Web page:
Chicago — Plastics are in a state of emergency, Penny Walter says.
As senior category manager for strategic procurement sourcing — closures in North America for Coca-Cola Co., Walter sees the situation facing the industry up close and personal.
"We are under attack as the plastics industry for single-use bottles, for beverage containers. There's a financial impact to the things I'm talking about," she said.
"The industry has reached a tipping point. There's a negative perception that is real of the plastics industry. Consumers are avoiding buying our products. Why is plastics considered evil? " she asked at the recent Plastics Caps & Closures 2019 conference in Chicago.
With an estimated 8 million tons of plastic waste entering ocean waters each year and all the talk about plastics polluting the environment, plastics waste management is a raging issue.
"We as an industry are at the point where we need to have a call to action. Regardless of what company you work for. We as an industry need to come together and have one voice. One voice for the plastics industry to educate consumers to properly recycle and the benefits of plastics," Walter said.
"Plastic isn't evil. In fact, it's the way forward for our future. How do we shift that paradigm?" she said.
Plastics, Walter said, has touched "each and every one of our lives." She pointed to the medical and pharmaceutical industries as just two segments where plastics have made an impact.
But those are far from the only areas.
"Everything we do, directly or indirectly," she said, has a connection to plastics.
Walter told the crowd to pay attention to and engage those who speak against plastics.
"Come together. There's a lot of critics out there. Let's listen to what they have to say and ask them to help come up with a solution. Let's leverage that as an opportunity," she said.
China's decision to stop importing most recycled plastics and other used commodities certainly has helped focus attention on post-consumer material management in the United States.
"Is this a challenge or is this an opportunity?" she asked.
There is a trend toward buying more finished goods with a growing percentage of recycled resin, but that's not enough, she told the crowd.
"How do we create a world without waste?" she asked. "How do we change this perception? I ask each of you to think about how each of you can partner in this solution."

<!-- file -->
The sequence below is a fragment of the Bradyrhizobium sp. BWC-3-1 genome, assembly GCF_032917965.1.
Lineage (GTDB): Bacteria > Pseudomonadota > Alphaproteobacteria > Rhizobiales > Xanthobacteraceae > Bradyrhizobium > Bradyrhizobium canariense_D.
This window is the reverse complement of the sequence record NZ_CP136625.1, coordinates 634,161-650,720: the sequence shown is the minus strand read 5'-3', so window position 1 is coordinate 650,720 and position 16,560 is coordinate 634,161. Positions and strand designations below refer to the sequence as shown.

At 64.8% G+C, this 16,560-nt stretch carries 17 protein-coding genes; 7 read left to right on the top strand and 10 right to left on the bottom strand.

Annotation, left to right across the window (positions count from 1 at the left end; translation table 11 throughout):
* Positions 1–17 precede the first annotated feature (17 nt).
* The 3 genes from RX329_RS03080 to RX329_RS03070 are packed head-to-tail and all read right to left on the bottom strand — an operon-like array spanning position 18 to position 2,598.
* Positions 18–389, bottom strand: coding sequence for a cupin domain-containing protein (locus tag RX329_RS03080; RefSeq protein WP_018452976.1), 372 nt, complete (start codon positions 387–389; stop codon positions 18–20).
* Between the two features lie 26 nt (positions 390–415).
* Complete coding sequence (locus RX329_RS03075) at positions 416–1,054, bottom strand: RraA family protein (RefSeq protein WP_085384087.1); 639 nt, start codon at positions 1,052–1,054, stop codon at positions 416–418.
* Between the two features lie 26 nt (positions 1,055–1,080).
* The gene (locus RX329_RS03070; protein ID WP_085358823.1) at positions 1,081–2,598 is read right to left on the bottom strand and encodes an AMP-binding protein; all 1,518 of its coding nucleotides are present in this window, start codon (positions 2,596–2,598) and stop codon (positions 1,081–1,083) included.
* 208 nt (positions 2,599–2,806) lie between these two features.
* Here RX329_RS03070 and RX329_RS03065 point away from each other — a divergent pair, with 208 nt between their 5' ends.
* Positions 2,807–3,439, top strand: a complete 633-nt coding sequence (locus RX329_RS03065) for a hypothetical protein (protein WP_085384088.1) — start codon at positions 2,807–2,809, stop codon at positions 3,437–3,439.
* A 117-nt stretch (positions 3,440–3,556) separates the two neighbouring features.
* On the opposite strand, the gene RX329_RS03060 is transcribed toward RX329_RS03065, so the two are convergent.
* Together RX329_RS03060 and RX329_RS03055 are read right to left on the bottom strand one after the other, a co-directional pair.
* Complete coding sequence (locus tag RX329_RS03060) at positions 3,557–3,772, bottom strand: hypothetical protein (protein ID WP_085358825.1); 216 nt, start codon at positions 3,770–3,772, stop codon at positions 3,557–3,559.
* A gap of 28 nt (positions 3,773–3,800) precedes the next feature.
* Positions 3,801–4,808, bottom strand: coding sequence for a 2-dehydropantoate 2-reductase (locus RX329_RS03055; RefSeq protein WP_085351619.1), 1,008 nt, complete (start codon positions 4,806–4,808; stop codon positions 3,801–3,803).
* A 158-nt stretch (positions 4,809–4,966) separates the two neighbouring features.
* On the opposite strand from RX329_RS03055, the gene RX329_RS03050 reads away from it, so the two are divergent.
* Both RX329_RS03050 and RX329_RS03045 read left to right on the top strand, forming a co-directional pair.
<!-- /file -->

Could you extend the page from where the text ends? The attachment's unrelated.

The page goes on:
Walter choose her words carefully as Coca-Cola, early last year, unveiled its World Without Waste initiative. That program includes a goal of collecting and recycling the equivalent of every bottle and can the company sells around the world by 2030.
The Atlanta-based beverage company also wants to significantly increase the amount of recycled content in the plastic packaging.
"Our mission at Coca-Cola, we want to be leaders in sustainability, and we want you to be with us," Walter said. "We want 50 percent recycled content. It's a big gap. Where's that material going to come from? We've got to close that gap. There's a lot of smart people in this room. How do we go forward?"
Coca-Cola is working on increasing post-consumer content, Walter said, but she is not able to publicly talk about those efforts yet.
"We've got some real things that are happening with this," she said. "We've got some really cool things coming. We want to be the first, and I want you to come with me."
Safety and product quality always must be kept at the forefront, Walter said, but "we need to start challenging the way we're doing business."
"If you want to do business with Coca-Cola, I highly suggest you take this seriously. Sustainability is going to be the way to our future. It's a sober message, but this is how serious this is," she said. "It's the right thing to do for society. For our overall plastics industry, we've got to make a change," she said.
"We can change the perception of plastic. It's going to take time. Each of us needs to come together," she said at the conference organized by Plastics News.